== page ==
Scientists still working to identify 9/11 victims (Update)

by Verena Dobnik
In this April 15, 2014 photo, Mark Desire, right, assistant director for forensic biology at the Office of Chief Medical Examiner, speaks as a criminalist, training in forensic science, prepares sample bone fragments for DNA testing at the training lab, in New York. With new technology yielding results impossible a dozen years ago, forensic scientists are still trying to match the bone with DNA from those who died on Sept. 11, 2001, and have never been identified. (AP Photo/Bebeto Matthews)

Thousands of vacuum-sealed plastic pouches filled with bits of bone rest in a Manhattan laboratory. These are the last unidentified fragments of the people who died in the World Trade Center on Sept. 11, 2001.

On Saturday, the 7,930 pouches are to be moved in a solemn procession from the city medical examiner's office to the new trade center site. They will be kept in a bedrock repository 70 feet (21 meters) underground in the new Sept. 11 Memorial Museum that opens May 21.

The remains will be accessible only to families of the dead and to the forensic scientists who are still trying to match the bone slivers to DNA from the more than 1,000 victims who never came home and have never been identified.

"Our commitment to return the remains to the families is as great today as it was in 2001," says Mark Desire, who oversees the four-member World Trade Center team in the city's Office of the Chief Medical Examiner.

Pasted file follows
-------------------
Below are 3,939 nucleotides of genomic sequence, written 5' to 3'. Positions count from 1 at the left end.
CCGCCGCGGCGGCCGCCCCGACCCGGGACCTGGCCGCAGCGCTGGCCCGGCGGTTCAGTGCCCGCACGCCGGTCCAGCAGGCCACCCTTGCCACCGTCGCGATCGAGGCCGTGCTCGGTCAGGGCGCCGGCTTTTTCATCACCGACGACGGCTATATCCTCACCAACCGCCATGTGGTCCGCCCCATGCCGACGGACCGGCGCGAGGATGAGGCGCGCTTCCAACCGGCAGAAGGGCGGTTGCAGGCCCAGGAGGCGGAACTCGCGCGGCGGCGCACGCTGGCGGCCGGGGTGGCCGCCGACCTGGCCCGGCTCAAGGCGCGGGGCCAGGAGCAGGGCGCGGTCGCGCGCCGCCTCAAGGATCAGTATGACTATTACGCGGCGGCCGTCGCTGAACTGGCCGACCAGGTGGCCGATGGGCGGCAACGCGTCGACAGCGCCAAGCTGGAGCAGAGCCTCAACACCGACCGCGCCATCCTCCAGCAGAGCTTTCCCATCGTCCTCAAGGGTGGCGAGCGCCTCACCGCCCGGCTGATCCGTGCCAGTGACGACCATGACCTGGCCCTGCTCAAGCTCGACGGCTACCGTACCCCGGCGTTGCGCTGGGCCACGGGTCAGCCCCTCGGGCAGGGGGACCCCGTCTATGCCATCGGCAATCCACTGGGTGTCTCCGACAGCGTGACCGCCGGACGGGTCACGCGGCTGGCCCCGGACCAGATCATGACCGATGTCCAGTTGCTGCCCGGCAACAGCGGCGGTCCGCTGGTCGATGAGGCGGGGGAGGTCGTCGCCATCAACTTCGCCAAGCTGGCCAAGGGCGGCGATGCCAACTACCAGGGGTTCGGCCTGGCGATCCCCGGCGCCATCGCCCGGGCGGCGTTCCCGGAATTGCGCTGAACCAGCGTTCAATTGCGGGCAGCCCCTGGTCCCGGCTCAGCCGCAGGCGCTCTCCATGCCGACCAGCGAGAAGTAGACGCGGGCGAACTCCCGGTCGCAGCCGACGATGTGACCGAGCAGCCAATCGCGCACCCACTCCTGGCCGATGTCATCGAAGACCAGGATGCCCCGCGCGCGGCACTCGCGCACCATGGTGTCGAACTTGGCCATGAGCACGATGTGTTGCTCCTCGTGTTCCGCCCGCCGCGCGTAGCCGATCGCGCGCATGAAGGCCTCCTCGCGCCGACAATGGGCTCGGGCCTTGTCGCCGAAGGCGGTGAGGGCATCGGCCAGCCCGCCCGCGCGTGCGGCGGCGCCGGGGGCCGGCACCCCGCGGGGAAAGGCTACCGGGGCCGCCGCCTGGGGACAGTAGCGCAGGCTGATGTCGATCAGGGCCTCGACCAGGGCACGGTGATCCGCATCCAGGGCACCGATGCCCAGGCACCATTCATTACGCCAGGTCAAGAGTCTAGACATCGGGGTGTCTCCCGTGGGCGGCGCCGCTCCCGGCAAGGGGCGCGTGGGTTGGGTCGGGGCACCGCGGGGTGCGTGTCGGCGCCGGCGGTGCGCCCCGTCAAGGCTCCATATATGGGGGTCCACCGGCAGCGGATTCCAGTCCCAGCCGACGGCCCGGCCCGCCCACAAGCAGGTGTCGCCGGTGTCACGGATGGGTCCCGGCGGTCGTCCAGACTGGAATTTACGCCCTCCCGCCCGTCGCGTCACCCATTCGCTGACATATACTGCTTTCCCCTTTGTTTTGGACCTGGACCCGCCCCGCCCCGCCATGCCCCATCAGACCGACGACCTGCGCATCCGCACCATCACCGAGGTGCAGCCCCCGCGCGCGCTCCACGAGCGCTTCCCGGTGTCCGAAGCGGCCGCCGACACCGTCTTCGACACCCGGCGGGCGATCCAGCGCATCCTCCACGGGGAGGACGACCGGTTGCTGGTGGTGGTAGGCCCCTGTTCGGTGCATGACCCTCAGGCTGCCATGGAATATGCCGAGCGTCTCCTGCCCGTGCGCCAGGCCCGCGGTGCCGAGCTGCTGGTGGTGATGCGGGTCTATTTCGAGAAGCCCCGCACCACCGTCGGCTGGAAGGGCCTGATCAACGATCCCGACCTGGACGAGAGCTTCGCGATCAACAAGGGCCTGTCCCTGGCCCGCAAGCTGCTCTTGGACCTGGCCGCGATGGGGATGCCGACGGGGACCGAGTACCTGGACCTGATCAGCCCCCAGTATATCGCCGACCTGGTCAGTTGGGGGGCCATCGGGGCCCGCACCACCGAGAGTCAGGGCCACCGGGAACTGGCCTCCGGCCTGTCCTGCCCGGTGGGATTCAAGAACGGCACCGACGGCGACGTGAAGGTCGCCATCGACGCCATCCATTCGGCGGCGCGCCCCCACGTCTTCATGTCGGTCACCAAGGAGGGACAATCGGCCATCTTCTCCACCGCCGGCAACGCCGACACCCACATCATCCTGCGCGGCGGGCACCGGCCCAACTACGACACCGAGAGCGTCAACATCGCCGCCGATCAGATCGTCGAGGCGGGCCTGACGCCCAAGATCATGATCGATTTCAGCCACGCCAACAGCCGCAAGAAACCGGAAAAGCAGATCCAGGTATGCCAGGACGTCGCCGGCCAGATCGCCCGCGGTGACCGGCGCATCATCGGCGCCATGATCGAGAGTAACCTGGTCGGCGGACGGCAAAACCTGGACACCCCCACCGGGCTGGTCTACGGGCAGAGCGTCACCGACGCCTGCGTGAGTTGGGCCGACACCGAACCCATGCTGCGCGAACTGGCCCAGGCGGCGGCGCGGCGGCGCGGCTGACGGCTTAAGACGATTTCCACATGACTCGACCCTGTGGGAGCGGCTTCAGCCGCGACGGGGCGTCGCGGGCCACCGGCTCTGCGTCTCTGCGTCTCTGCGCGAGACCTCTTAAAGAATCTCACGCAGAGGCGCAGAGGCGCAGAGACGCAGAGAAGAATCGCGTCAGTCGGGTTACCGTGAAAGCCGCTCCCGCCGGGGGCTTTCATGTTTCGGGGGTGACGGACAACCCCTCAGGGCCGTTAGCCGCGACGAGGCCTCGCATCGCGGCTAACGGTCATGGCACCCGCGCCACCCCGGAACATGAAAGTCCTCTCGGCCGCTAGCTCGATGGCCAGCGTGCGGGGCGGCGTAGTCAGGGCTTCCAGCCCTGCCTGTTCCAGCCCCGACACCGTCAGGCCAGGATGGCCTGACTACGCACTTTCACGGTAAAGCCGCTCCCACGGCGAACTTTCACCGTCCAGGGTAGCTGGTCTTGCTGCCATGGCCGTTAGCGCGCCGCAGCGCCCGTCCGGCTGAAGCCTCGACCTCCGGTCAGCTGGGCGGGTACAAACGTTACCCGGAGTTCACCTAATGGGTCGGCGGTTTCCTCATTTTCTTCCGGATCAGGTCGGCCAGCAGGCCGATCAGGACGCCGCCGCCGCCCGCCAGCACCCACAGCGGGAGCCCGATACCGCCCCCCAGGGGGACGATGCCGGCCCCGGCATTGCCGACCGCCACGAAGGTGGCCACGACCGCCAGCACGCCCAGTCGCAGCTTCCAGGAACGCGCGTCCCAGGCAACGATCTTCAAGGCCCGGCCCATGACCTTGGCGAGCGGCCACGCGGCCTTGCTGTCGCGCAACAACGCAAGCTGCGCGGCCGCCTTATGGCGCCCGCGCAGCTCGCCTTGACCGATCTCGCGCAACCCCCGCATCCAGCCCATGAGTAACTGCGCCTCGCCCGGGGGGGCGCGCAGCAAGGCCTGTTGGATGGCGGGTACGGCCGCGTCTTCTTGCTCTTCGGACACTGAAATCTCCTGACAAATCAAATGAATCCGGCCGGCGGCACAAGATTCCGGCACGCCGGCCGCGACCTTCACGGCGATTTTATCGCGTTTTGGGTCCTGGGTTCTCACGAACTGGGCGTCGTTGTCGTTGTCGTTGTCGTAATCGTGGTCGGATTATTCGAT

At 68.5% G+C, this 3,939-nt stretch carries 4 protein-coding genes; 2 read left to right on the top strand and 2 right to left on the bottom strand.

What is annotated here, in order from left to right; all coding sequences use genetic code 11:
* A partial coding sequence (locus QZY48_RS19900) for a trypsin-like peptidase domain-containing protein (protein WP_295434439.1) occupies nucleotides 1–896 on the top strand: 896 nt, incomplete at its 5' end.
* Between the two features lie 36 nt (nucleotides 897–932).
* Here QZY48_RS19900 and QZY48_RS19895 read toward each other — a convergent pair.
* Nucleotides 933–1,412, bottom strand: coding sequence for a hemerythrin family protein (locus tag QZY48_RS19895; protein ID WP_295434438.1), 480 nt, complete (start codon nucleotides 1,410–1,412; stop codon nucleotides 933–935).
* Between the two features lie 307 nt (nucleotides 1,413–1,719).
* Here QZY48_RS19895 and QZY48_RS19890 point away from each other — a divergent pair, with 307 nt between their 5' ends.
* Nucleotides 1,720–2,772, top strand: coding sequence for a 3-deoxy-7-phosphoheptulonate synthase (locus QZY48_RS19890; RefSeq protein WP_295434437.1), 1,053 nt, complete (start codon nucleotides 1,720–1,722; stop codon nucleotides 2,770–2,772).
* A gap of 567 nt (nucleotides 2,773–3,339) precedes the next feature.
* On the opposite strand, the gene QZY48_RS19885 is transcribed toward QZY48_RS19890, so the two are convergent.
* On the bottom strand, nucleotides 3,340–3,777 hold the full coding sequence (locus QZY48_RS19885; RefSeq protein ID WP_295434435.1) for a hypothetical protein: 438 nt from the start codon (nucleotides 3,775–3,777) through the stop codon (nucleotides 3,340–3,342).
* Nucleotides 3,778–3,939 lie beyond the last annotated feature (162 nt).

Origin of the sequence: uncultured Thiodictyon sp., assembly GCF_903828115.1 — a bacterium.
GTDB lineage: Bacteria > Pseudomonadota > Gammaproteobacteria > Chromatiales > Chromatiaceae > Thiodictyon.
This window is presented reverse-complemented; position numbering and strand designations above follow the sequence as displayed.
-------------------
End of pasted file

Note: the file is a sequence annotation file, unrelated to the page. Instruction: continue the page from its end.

The death toll stemming from the attacks at the World Trade Center stands at 2,753. Of those, 1,115 victims, or 41 percent, have not been identified through a DNA match to items provided by families—toothbrushes, combs, clothing or swabs from relatives.

With ever-advancing technology yielding results that were impossible a dozen years ago, the unique genetic code gleaned from the bits of bone is the only hope for families waiting for anything tangible to officially confirm what they already know: Their loved one is dead.

In some cases, scientists have gone back to the same bone fragment 10 or 15 times, using new technology to attempt to extract DNA diminished by fire, sunlight, bacteria and even the jet fuel that poured through the towers.

The painstaking process involves pulverizing the bone fragments, adding a special chemical to the powder and then spinning it all in a centrifuge to break open the bone cells so DNA can be extracted. Then comes the last, critical step—looking to match it to an item with the victim's DNA provided by families—part of the medical examiner's collection of 17,000 contributions.

In this April 15, 2014 photo, Michael Mosco, a criminalist, prepares to enter the bone grinding room at the Office of Chief Medical Examiner in New York. The room is central to the examination of bone DNA from those who died on Sept. 11, 2001. Forensic scientists are still trying to match the bone with DNA from victims who have never been identified. The resting place for thousands of vacuum-sealed plastic pouches with remains of the victims are to be moved to the new trade center site Saturday, May 10. (AP Photo/Bebeto Matthews)